Harvey Weinstein’s dramatic fall from grace is one of the most important wins for the #MeToo movement. Unfortunately for Weinstein, his legal woes are only just beginning. Decades of sexual misconduct, assault, and more have already come to the surface. Less talked about, however, is the impact his actions had on the careers of many actresses, something that Ashley Judd aims to change with a lawsuit she filed in April.
The lawsuit cites California’s Unfair Competition Law, intended to prevent and provide legal recourse for unfair, unlawful, and fraudulent business practices.
Ms. Judd claims that for years, there was an invisible headwind that stymied her career. Harvey Weinstein’s considerable power in Hollywood had been leveled directly against her. It is a claim supported by multiple victims who have come forward against the movie mogul.
The Unfair Competition Law may allow Ashley Judd to recover damages from Weinstein, but defamation cases are often difficult to prove.
According to Ms. Judd’s lawyer, the lawsuit intends to “hold Mr. Weinstein accountable for his retaliation”. Citing the Unfair Competition law brings the case into atypical territory; the UCL rarely sees use in the areas of sexual harassment or workplace retaliation. However, the nature of defamation campaigns often represents a barrier to legal compensation.
A smear campaign often begins with word of mouth. The victim oftentimes does not even know that there are people speaking negatively about them. This makes it difficult to connect lost business opportunities to past events after the fact.
Worse still, once they become aware that they are the victims of such a campaign, those responsible can easily deny involvement; electronic communications have allowed for a certain degree of anonymity, making it even harder to identify perpetrators, let alone collect damages.
Weinstein’s conduct towards actresses like Ashley Judd is an ‘open secret’ in Hollywood. However, the nature of social media has allowed Weinstein and his supporters to deny these acts. In their eyes the accusations are little more than “he said, she said”. What gives Ms. Judd a unique advantage now is that a major film director has stepped forward to corroborate her claims.
Director Peter Jackson has stated that he removed Ashley Judd from the casting list of the Lord of the Rings films at the behest of Weinstein’s production company.
According to Judd’s lawsuit, Weinstein was responsible for damaging her career in the wake of rejecting his sexual advances in 1997. Corroborating her accusation is none other than Peter Jackson, the director of the Lord of the Rings saga. He says that he removed Ashley Judd from a casting list for the Lord of the Rings films after a phone call to Miramax, a production company then owned by Weinstein.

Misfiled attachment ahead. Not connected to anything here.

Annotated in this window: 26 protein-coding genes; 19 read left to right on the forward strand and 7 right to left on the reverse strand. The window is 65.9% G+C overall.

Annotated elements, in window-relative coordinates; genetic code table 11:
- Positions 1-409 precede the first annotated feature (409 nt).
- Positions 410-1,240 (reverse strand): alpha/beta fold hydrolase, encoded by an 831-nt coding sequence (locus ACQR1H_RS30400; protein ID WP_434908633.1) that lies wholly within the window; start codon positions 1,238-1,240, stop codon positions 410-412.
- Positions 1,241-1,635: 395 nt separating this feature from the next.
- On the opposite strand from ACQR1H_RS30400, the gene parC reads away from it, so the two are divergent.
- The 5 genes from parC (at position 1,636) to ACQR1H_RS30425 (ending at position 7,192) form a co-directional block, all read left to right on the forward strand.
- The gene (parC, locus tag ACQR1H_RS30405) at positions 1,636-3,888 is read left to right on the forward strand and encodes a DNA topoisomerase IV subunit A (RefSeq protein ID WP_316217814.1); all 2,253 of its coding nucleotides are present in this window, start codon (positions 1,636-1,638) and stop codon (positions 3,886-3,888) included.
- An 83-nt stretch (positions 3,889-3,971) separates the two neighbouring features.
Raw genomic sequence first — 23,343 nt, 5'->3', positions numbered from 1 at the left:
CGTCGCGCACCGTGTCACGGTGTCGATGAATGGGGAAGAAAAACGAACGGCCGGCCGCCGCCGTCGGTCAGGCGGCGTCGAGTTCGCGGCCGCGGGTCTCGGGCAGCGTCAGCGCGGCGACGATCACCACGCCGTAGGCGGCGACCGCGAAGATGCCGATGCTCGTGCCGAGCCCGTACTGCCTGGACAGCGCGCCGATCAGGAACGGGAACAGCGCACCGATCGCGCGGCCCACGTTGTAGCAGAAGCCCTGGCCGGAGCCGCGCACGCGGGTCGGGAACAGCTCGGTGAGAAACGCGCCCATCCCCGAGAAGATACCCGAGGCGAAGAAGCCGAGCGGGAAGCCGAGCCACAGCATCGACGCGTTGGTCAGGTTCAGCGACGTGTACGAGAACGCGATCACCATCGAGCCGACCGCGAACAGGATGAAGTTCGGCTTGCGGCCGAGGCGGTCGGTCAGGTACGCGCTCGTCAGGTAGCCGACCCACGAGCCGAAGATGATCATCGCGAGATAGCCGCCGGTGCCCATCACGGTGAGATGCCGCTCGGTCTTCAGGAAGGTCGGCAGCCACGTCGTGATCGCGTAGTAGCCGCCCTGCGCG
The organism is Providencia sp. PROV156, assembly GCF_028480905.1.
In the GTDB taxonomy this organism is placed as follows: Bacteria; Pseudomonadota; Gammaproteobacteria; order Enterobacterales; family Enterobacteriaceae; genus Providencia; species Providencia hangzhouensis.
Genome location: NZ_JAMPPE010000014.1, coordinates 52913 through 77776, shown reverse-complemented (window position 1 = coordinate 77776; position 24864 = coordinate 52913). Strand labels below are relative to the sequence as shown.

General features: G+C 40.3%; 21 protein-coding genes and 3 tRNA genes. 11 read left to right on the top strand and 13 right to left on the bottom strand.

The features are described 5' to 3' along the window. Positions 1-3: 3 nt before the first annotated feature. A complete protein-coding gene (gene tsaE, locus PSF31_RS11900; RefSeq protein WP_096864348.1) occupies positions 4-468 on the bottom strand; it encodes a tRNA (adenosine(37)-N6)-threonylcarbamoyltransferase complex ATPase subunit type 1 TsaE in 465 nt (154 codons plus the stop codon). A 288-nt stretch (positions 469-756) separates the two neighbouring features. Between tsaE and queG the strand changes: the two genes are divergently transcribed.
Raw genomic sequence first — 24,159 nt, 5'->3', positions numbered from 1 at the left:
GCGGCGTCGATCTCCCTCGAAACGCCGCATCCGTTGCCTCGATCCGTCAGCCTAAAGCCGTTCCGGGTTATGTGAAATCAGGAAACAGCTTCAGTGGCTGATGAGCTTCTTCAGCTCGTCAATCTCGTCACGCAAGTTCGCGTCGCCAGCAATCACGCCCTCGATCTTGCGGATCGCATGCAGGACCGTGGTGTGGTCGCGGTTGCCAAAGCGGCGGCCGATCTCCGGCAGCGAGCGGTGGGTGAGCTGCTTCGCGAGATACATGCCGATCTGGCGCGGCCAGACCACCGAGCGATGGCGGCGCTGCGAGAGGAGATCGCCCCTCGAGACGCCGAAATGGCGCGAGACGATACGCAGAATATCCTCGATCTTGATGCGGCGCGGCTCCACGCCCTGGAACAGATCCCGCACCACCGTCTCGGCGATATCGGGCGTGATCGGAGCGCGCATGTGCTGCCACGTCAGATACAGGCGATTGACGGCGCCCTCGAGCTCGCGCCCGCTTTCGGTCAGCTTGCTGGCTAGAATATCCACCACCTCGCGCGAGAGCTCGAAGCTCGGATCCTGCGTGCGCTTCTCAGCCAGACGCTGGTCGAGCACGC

During that phone call, Judd was described as “a nightmare to work with,” which prompted Jackson to remove her from consideration. The negative characterization was also applied to actress Mira Sorvino, who Jackson had been considering for a role. Sorvino has since spoken out, stating that in the mid-1990s, Weinstein repeatedly sexually harassed her.
Miramax’s negative portrayal of these actresses potentially cost them an immeasurable boost to their careers. The original Lord of the Rings trilogy grossed just under $3 billion dollars in theaters alone, and thrust multiple actors into career heights they had previously never known.
The implications of the lawsuit stretch beyond the film world, into other fields where employees have had their careers thwarted by unethical employers.
The #MeToo movement includes women across the world, from famous film stars to small business employees and government officials. Their stories often involve men like Weinstein abusing their positions of power to get what they want. Ms. Judd hopes that her lawsuit will provide a “way forward” for other victims in similar circumstances.
Unfortunately, it is a problem that will not go away overnight. Settlements are often used in place of more permanent solutions. In California, a state worker by the name of Dennis B. Kellogg has been the target of
Similar challenges face California’s higher education. A group of 200 USC professors have demanded the resignation of President C.L. Max Nikias. It has been revealed that for decades, a campus gynecologist subject to numerous complaints of misconduct had been shielded by Nikias. However, despite a growing social media campaign calling for his ouster, the USC Board of Trustees stand behind Nikias. It is a case that eerily mirrors the Michigan State University scandal surrounding convicted child molester Larry Nassar.
In a post-#MeToo world, it appears that many such legal entanglements lay in wait. It is still early in the process for Judd vs. Weinstein. How the court handles this case could determine the fates of similar lawsuits now moving forward.
This blog is not meant to dispense legal advice and is not a comprehensive review of the facts, the law, this topic or case.